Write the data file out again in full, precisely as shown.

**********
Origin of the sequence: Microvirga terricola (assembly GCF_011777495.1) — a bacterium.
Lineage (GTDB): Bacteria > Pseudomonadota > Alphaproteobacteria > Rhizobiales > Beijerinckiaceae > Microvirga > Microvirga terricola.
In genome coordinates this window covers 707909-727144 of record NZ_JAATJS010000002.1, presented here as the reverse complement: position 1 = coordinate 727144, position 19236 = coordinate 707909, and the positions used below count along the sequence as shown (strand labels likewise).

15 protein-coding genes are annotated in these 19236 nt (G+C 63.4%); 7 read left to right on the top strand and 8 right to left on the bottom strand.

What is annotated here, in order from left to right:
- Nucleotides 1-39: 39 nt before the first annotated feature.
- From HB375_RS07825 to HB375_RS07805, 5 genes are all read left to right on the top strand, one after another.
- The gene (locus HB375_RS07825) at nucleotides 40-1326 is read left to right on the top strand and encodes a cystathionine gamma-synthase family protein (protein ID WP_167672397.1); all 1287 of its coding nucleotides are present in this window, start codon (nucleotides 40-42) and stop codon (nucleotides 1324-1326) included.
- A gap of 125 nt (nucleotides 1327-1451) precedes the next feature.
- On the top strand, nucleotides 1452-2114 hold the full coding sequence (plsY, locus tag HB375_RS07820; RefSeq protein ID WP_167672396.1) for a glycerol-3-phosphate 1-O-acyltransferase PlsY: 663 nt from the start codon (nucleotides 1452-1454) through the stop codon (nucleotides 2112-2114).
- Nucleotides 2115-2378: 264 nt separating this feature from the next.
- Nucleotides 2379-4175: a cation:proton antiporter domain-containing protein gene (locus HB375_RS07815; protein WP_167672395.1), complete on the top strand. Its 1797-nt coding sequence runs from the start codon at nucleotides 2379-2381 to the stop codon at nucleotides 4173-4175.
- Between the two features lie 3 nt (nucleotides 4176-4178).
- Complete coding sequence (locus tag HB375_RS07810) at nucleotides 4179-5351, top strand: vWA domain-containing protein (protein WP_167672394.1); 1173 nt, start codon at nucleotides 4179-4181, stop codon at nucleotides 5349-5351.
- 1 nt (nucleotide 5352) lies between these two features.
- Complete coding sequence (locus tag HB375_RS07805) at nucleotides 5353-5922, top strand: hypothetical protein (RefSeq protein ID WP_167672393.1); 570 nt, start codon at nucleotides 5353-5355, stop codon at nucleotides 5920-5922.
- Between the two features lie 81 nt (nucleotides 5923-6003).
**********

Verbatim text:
Origin of the sequence: Microvirga terricola (assembly GCF_011777495.1) — a bacterium.
Lineage (GTDB): Bacteria > Pseudomonadota > Alphaproteobacteria > Rhizobiales > Beijerinckiaceae > Microvirga > Microvirga terricola.
In genome coordinates this window covers 707909-727144 of record NZ_JAATJS010000002.1, presented here as the reverse complement: position 1 = coordinate 727144, position 19236 = coordinate 707909, and the positions used below count along the sequence as shown (strand labels likewise).

15 protein-coding genes are annotated in these 19236 nt (G+C 63.4%); 7 read left to right on the top strand and 8 right to left on the bottom strand.

What is annotated here, in order from left to right:
- Nucleotides 1-39: 39 nt before the first annotated feature.
- From HB375_RS07825 to HB375_RS07805, 5 genes are all read left to right on the top strand, one after another.
- The gene (locus HB375_RS07825) at nucleotides 40-1326 is read left to right on the top strand and encodes a cystathionine gamma-synthase family protein (protein ID WP_167672397.1); all 1287 of its coding nucleotides are present in this window, start codon (nucleotides 40-42) and stop codon (nucleotides 1324-1326) included.
- A gap of 125 nt (nucleotides 1327-1451) precedes the next feature.
- On the top strand, nucleotides 1452-2114 hold the full coding sequence (plsY, locus tag HB375_RS07820; RefSeq protein ID WP_167672396.1) for a glycerol-3-phosphate 1-O-acyltransferase PlsY: 663 nt from the start codon (nucleotides 1452-1454) through the stop codon (nucleotides 2112-2114).
- Nucleotides 2115-2378: 264 nt separating this feature from the next.
- Nucleotides 2379-4175: a cation:proton antiporter domain-containing protein gene (locus HB375_RS07815; protein WP_167672395.1), complete on the top strand. Its 1797-nt coding sequence runs from the start codon at nucleotides 2379-2381 to the stop codon at nucleotides 4173-4175.
- Between the two features lie 3 nt (nucleotides 4176-4178).
- Complete coding sequence (locus tag HB375_RS07810) at nucleotides 4179-5351, top strand: vWA domain-containing protein (protein WP_167672394.1); 1173 nt, start codon at nucleotides 4179-4181, stop codon at nucleotides 5349-5351.
- 1 nt (nucleotide 5352) lies between these two features.
- Complete coding sequence (locus tag HB375_RS07805) at nucleotides 5353-5922, top strand: hypothetical protein (RefSeq protein ID WP_167672393.1); 570 nt, start codon at nucleotides 5353-5355, stop codon at nucleotides 5920-5922.
- Between the two features lie 81 nt (nucleotides 5923-6003).